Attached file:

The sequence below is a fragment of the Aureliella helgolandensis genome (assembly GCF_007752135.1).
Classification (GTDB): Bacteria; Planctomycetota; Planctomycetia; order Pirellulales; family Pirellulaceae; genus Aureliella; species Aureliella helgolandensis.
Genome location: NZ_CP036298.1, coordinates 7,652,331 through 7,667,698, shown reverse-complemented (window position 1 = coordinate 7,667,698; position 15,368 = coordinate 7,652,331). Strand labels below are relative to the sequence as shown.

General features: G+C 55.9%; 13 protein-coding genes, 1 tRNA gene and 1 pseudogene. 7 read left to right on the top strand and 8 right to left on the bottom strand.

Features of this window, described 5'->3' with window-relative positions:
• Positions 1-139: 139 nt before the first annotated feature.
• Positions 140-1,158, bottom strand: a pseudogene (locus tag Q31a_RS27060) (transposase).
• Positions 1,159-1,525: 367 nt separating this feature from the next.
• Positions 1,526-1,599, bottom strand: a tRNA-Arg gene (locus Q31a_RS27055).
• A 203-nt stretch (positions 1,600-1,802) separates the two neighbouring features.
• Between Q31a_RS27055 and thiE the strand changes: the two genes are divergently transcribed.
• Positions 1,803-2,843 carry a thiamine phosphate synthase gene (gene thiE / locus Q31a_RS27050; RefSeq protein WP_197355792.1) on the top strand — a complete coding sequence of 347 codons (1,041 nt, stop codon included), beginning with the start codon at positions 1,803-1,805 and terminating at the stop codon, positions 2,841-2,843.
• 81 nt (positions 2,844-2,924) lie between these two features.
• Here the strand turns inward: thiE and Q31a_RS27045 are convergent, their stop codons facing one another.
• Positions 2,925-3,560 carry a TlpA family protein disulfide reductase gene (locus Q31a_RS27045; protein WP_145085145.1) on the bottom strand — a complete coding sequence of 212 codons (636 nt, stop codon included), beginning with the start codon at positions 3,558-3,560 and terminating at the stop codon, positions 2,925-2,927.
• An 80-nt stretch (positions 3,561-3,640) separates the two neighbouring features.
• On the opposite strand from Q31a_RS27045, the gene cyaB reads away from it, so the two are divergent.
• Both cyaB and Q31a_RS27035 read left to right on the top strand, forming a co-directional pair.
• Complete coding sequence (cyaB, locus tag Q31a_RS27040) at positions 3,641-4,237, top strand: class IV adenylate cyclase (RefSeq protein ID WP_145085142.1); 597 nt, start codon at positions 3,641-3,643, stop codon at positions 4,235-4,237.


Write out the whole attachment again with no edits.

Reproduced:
The sequence below is a fragment of the Aureliella helgolandensis genome (assembly GCF_007752135.1).
Classification (GTDB): Bacteria; Planctomycetota; Planctomycetia; order Pirellulales; family Pirellulaceae; genus Aureliella; species Aureliella helgolandensis.
Genome location: NZ_CP036298.1, coordinates 7,652,331 through 7,667,698, shown reverse-complemented (window position 1 = coordinate 7,667,698; position 15,368 = coordinate 7,652,331). Strand labels below are relative to the sequence as shown.

General features: G+C 55.9%; 13 protein-coding genes, 1 tRNA gene and 1 pseudogene. 7 read left to right on the top strand and 8 right to left on the bottom strand.

Features of this window, described 5'->3' with window-relative positions:
• Positions 1-139: 139 nt before the first annotated feature.
• Positions 140-1,158, bottom strand: a pseudogene (locus tag Q31a_RS27060) (transposase).
• Positions 1,159-1,525: 367 nt separating this feature from the next.
• Positions 1,526-1,599, bottom strand: a tRNA-Arg gene (locus Q31a_RS27055).
• A 203-nt stretch (positions 1,600-1,802) separates the two neighbouring features.
• Between Q31a_RS27055 and thiE the strand changes: the two genes are divergently transcribed.
• Positions 1,803-2,843 carry a thiamine phosphate synthase gene (gene thiE / locus Q31a_RS27050; RefSeq protein WP_197355792.1) on the top strand — a complete coding sequence of 347 codons (1,041 nt, stop codon included), beginning with the start codon at positions 1,803-1,805 and terminating at the stop codon, positions 2,841-2,843.
• 81 nt (positions 2,844-2,924) lie between these two features.
• Here the strand turns inward: thiE and Q31a_RS27045 are convergent, their stop codons facing one another.
• Positions 2,925-3,560 carry a TlpA family protein disulfide reductase gene (locus Q31a_RS27045; protein WP_145085145.1) on the bottom strand — a complete coding sequence of 212 codons (636 nt, stop codon included), beginning with the start codon at positions 3,558-3,560 and terminating at the stop codon, positions 2,925-2,927.
• An 80-nt stretch (positions 3,561-3,640) separates the two neighbouring features.
• On the opposite strand from Q31a_RS27045, the gene cyaB reads away from it, so the two are divergent.
• Both cyaB and Q31a_RS27035 read left to right on the top strand, forming a co-directional pair.
• Complete coding sequence (cyaB, locus tag Q31a_RS27040) at positions 3,641-4,237, top strand: class IV adenylate cyclase (RefSeq protein ID WP_145085142.1); 597 nt, start codon at positions 3,641-3,643, stop codon at positions 4,235-4,237.